She sleeps and dreams; one milk-white, lawny arm Pillowing her heavy hair, as might cold Night Meeting her sister Day, with glory warm, Subside in languor on her bosom's white. The naked other on the damask cloth, - White, smooth, and light as the light thistle-down, Or the pink, fairy, fluffy evening moth On June-drunk beds of roses red, - lies thrown. And one sweet cheek, kissed with the enamored moon, Grown pale with anger at the liberty. While, dusk in darkness, at the favor shown The pouting other frowns still envity. Hangs fall'n in folds the rich, dark covering, With fretfulness thrust partly from her breast; As through storm-broken clouds the moon might spring, From this the orb of one pure bosom prest. She sleeps; and where the silent moonbeams sink Thro' diamond panes, - soft as a ghost of snow, - In wide, white jets, the lion-fur seems to drink With tawny jaws its wasted, winey glow. Light-lidded sleep and holy dreams to her, Unborn of feverish sorrow or of care, Soft as the gust that makes the arras stir, Tangling gold moonbeams in her fragrant hair.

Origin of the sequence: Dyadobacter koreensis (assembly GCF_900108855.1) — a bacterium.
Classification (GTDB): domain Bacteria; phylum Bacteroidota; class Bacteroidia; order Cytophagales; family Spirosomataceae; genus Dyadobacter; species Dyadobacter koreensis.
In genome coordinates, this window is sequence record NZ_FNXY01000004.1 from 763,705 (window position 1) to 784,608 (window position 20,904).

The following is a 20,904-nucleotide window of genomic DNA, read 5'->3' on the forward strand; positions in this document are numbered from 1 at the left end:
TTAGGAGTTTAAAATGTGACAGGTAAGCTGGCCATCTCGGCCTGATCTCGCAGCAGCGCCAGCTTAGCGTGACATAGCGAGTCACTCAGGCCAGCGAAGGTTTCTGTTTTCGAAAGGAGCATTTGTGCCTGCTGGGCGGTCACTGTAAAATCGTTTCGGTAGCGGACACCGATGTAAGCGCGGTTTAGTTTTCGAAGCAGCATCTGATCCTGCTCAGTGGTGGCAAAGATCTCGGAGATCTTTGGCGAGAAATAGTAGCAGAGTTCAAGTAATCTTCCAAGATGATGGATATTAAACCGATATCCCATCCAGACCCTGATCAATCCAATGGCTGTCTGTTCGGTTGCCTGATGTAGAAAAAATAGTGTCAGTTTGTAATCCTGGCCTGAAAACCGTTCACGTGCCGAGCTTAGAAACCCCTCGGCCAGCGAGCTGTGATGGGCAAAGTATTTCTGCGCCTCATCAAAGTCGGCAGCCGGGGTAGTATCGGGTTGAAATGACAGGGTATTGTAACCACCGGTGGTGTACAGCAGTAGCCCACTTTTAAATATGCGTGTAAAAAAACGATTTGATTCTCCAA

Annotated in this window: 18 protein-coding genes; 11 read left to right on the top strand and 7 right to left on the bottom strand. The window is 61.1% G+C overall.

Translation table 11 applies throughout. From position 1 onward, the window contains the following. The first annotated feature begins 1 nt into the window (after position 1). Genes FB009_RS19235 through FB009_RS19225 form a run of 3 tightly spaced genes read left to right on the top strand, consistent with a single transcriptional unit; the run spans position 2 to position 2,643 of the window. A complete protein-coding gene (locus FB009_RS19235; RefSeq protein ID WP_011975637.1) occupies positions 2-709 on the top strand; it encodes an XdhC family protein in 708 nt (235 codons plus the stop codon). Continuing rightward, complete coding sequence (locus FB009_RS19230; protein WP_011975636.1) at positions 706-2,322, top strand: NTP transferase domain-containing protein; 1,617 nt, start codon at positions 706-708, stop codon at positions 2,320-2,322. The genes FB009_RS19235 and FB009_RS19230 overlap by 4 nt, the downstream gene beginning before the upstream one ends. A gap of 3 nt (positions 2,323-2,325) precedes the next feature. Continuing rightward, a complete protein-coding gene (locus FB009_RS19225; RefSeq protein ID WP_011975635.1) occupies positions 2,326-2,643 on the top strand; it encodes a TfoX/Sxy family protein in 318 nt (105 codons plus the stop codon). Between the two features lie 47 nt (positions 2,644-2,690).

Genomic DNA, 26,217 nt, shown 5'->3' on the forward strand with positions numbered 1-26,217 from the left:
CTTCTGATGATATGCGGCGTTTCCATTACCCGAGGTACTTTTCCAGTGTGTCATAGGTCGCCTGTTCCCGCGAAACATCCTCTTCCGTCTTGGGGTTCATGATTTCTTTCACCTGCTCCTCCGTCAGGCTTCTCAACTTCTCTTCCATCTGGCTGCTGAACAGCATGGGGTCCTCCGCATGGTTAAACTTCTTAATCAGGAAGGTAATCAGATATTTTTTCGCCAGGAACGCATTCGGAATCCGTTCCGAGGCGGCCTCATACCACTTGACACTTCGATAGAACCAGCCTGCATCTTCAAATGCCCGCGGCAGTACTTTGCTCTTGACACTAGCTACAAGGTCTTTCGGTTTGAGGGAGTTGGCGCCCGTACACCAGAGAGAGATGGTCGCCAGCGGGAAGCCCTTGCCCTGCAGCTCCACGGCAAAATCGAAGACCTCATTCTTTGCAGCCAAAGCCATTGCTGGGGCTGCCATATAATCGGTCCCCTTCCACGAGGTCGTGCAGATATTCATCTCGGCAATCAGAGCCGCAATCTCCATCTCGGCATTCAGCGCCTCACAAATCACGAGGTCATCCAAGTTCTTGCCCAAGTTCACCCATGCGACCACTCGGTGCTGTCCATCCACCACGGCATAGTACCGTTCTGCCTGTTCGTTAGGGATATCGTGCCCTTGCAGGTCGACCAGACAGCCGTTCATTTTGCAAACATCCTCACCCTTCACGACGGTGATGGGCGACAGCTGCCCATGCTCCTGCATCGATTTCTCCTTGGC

Madison Julius Cawein’s other poems:
Poems of other poets with the same name (Стихотворения других поэтов с таким же названием):
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